"I don't believe there's any good faith negotiations to have with Republicans if they're going to support the president doing an end run around Congress," Pelosi said in a press conference shortly after McConnell's remarks in the Senate.

"So the precedent that the president is setting here is something that should be met with great unease and dismay by the Republicans, and of course we will respond when we review our options," Pelosi said, adding that "Republicans should have some dismay about the door that they are opening, the threshold they are crossing."

California Attorney General Xavier Becerra said earlier this month in his Spanish-language response to the State of the Union that he would sue the Trump administration the moment the president declares a national emergency to free up funds for a border wall.

"Any crisis on our border is of President Trump's own making: family separations, child detention, turning our backs on asylum seekers, and more. There is no national emergency. If Trump oversteps his authority and abandons negotiations with Congress by declaring a fabricated national emergency, we won't only call his bluff, we will do what we must to hold him accountable," Becerra said in a statement Thursday. "No one is above the law."

There could also be a way Democrats in Congress could seek to invalidate any emergency declaration.

Speaking to reporters, Sanders dismissed any possible legal challenges to the emergency declaration.

"We are very prepared but there shouldn't be [any challenges]," the White House press secretary said. "The president's doing his job. Congress should do theirs."

Sen. Lindsey Graham, R-S.C., a Trump ally, said in a statement that this was the right move from the president.

"The budget deal is a down payment on the wall, provides funding for more immigration judges, and does not include a cap on detention beds for violent illegal immigrant offenders," Graham said. "It's now time for President Trump to use executive power, including declaring national emergency, to build the wall."

"I've heard the arguments that it will be the end of Western order, and I don't believe that. I've heard the arguments that it sets a precedent, as if future presidents wouldn't be smart enough to know they have this option. The president isn't exercising any power that Congress didn't give him," said Sen. John Kennedy, R-La. "I don't know how he is going to structure it. It may be there will have to be a vote of Congress. Almost surely someone will try to tie it up in court."

Other senators, however, sounded more skeptical.

"My concerns about an emergency declaration were the precedent it would establish," said Sen. John Cornyn, R-Texas. "I also thought it would not be a practical solution because there would be a lawsuit filed immediately and the money would presumably be balled up associated with that litigation. I thought there were other, better alternatives."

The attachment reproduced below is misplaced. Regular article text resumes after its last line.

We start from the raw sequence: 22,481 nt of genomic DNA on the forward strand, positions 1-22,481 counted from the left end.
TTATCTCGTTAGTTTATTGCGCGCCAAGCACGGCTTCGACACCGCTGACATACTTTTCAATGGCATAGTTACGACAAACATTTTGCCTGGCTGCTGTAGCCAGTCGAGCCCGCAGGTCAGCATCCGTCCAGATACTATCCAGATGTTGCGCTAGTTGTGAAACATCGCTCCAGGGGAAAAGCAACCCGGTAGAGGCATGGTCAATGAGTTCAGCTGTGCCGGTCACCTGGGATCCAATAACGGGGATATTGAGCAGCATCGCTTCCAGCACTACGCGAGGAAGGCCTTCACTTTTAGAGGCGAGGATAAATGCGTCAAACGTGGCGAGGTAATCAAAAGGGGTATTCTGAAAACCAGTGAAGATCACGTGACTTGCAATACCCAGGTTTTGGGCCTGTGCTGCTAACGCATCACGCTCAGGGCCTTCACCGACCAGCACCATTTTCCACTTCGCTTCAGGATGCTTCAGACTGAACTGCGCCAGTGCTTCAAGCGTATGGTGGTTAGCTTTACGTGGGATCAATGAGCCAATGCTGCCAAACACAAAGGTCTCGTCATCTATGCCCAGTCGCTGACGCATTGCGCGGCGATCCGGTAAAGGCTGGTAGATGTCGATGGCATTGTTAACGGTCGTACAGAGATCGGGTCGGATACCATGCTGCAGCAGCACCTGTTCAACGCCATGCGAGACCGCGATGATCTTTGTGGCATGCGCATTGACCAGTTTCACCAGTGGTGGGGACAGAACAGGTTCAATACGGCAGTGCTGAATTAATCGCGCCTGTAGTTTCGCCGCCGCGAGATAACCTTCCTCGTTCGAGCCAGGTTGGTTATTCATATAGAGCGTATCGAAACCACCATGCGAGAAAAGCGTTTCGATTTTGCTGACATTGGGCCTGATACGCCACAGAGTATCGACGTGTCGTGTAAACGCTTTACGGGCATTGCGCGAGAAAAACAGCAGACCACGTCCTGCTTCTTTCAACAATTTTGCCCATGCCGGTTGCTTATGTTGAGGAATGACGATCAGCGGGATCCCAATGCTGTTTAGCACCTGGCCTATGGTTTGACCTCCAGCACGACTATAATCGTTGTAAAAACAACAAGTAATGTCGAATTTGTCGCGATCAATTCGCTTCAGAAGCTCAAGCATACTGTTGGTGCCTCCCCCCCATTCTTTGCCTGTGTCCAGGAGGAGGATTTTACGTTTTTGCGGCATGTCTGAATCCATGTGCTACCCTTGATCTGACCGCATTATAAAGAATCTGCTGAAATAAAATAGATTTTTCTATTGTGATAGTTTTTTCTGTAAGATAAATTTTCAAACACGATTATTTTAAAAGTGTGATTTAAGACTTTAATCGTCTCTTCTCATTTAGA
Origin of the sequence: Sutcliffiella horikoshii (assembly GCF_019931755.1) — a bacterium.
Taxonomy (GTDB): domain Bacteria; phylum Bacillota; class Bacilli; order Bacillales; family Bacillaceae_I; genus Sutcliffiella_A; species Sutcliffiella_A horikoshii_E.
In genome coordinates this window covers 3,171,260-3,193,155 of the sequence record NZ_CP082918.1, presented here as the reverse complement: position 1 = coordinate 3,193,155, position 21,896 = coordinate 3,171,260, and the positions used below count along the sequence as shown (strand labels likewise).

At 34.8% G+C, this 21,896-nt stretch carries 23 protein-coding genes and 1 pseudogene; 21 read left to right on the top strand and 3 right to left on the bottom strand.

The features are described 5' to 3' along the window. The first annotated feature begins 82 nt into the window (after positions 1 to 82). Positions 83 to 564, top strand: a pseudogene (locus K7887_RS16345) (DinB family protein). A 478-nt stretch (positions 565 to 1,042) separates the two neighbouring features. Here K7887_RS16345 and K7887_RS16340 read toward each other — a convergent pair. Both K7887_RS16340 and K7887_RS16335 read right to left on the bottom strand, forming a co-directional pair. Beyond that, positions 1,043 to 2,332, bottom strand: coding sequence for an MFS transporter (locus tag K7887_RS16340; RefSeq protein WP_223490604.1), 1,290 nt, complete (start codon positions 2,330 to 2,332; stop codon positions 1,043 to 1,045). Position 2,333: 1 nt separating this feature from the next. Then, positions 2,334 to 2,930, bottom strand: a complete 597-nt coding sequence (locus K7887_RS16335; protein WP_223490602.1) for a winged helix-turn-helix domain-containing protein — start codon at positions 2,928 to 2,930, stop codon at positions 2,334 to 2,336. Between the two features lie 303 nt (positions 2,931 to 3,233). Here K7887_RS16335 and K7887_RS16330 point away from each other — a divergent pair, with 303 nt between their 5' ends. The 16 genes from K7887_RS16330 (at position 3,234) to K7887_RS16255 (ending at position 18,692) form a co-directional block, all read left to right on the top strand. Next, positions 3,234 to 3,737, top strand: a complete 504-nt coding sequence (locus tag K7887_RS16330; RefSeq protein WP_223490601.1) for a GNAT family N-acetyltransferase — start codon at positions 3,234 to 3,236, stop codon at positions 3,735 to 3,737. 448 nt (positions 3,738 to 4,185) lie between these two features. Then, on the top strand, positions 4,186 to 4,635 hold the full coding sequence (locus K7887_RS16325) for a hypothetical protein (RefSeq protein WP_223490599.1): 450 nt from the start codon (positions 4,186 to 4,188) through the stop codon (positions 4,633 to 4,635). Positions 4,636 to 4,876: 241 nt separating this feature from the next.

"I generally don't think that's a good approach but we'll have to deal with it and see what can be done about it," Sen. Marco Rubio, R-Fla., said of the impending national emergency declaration. "But again I want to see what he actually does."

"In general I'm not for using emergency powers because I think the Constitution is very clear at very — trying to separate the powers. And if we start naming things as emergency, very quickly we lose things — sort of the checks and balances of government," said libertarian-leaning Sen. Rand Paul, R-Ky.

The homeland security funding bill would also reduce the number of immigration detention beds from roughly 49,060 to roughly 40,000 over the course of a year. Detention beds became a major issue in the negotiations after Democrats sought to curb aggressive immigration enforcement in exchange for more overall spending on border security.

The legislation also includes a number of funding changes for programs ranging from border security to energy and environment. It includes $9.3 billion for the Environmental Protection Agency and the Land and Water Conservation Fund, $17 billion in new infrastructure funding, a $1.8 billion spending increase for the 2020 census and a 1.9 percent pay raise for federal workers.

However, negotiators were unable to agree on a number of priorities they hoped to add on to the spending bill. Talks broke down over a measure to provide back pay for federal contractors who missed paychecks during the last shutdown, according to several aides familiar with the talks.

That failure forced them to abandon all unrelated policies, like funding for disaster aid and an extension of the Violence Against Women Act.

Leaders plan to try to address those issues separately, and grants under the Violence Against Women Act will continue to be funded, according to several leadership aides.

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Kelsey Snell is a Congressional correspondent for NPR. She has covered Congress since 2010 for outlets including The Washington Post, Politico and National Journal. She has covered elections and Congress with a reporting specialty in budget, tax and economic policy. She has a graduate degree in journalism from the Medill School of Journalism at Northwestern University in Evanston, Ill. and an undergraduate degree in political science from DePaul University in Chicago.
Jessica Taylor is a political reporter with NPR based in Washington, DC, covering elections and breaking news out of the White House and Congress. Her reporting can be heard and seen on a variety of NPR platforms, from on air to online. For more than a decade, she has reported on and analyzed House and Senate elections and is a contributing author to the 2020 edition of The Almanac of American Politics and is a senior contributor to The Cook Political Report.